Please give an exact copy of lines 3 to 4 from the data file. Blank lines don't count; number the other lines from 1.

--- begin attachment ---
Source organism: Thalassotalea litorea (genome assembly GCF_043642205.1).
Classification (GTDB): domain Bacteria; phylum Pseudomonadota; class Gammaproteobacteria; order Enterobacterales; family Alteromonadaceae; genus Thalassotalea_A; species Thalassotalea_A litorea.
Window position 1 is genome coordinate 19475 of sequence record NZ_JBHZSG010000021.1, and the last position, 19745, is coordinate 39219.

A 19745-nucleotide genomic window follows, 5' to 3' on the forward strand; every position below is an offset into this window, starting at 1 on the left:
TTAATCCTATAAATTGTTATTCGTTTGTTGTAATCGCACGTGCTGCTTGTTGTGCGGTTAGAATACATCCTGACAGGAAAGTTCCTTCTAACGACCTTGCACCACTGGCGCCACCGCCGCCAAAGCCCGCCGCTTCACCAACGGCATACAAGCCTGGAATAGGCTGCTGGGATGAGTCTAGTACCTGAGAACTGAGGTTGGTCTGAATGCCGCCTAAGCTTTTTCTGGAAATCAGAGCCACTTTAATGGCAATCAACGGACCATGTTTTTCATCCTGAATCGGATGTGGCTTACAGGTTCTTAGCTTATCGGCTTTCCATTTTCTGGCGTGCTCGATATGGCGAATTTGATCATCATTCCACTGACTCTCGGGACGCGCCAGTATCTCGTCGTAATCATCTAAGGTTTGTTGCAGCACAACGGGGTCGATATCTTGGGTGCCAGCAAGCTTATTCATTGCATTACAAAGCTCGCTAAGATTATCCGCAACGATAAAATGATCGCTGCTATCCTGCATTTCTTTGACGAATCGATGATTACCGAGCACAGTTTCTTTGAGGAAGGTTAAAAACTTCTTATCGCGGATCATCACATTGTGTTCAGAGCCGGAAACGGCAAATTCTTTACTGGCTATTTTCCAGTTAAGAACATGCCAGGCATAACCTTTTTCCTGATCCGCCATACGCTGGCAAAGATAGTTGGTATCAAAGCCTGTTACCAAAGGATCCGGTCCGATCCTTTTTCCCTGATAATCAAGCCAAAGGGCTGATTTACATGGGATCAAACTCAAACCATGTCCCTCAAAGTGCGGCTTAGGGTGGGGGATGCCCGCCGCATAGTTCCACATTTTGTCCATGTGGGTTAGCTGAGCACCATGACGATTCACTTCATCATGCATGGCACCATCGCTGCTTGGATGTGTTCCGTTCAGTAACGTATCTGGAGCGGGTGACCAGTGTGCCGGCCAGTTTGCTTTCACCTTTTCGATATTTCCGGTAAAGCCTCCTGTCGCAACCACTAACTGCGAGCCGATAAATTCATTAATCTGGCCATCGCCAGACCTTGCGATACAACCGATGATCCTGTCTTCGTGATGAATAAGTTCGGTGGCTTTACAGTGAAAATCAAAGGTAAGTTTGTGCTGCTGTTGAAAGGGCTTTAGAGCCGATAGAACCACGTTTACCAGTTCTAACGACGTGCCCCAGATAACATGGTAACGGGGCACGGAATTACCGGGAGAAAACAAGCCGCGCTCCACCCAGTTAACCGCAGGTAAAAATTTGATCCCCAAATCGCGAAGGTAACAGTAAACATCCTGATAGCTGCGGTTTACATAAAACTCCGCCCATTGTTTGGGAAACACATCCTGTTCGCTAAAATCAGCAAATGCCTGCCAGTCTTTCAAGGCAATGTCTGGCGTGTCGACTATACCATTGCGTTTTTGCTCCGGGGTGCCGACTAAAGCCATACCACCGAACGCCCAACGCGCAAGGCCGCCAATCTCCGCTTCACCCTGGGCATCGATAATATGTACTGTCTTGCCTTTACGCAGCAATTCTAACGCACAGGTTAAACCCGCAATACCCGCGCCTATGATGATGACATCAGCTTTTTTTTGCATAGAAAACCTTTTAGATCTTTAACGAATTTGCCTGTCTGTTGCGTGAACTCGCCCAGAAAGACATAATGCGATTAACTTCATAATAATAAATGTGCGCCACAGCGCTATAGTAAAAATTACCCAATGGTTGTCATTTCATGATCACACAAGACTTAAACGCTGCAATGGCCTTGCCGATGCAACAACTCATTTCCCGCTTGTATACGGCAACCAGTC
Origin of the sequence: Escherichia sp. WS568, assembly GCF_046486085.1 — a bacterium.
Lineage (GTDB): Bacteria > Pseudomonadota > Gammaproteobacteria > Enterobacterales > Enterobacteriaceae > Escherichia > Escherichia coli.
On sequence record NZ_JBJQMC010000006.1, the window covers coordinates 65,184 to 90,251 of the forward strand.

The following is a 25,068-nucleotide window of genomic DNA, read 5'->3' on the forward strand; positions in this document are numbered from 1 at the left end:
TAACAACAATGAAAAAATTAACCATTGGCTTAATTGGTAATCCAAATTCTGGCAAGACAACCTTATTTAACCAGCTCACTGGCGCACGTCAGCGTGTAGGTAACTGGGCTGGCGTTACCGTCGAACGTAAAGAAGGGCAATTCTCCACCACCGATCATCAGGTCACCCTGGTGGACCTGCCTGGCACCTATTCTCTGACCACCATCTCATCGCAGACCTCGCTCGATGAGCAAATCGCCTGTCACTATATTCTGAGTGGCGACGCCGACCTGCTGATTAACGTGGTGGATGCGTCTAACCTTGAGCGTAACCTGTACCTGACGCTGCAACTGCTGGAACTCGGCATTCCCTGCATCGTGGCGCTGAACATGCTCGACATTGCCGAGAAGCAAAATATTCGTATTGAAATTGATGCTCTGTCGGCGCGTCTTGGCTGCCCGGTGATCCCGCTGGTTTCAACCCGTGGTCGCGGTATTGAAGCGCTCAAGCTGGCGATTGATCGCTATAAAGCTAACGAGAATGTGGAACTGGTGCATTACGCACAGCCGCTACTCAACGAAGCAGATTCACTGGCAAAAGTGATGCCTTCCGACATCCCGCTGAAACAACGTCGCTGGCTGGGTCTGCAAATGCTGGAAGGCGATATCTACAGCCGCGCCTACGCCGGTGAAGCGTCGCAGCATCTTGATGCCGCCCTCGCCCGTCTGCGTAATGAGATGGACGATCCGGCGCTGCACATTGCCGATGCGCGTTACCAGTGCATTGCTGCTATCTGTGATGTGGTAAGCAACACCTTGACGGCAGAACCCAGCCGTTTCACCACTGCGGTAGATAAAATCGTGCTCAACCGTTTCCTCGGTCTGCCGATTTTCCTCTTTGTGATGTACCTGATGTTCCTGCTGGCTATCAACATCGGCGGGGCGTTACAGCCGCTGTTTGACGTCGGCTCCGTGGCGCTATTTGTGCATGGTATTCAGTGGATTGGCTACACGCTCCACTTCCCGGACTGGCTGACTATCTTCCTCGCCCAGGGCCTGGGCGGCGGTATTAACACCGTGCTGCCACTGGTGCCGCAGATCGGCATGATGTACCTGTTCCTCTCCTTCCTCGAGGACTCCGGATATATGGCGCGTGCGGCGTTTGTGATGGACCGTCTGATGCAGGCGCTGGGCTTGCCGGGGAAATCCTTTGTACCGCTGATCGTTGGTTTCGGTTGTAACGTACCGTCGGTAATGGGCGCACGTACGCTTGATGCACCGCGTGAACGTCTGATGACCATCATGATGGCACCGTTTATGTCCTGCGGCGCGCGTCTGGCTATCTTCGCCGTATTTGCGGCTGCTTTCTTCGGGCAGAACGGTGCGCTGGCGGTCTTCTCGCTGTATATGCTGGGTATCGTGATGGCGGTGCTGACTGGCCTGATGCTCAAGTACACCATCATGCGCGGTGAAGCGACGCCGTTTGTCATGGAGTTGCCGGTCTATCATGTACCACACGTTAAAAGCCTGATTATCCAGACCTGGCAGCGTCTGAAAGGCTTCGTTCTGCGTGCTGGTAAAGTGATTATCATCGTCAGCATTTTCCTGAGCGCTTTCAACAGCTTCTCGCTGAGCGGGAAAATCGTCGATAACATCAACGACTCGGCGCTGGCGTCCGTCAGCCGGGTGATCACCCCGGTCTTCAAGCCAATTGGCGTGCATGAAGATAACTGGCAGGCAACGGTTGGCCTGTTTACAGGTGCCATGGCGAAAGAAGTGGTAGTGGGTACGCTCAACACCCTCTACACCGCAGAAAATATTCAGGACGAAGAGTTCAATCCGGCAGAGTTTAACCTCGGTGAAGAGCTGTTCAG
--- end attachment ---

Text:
Window position 1 is genome coordinate 19475 of sequence record NZ_JBHZSG010000021.1, and the last position, 19745, is coordinate 39219.

A 19745-nucleotide genomic window follows, 5' to 3' on the forward strand; every position below is an offset into this window, starting at 1 on the left: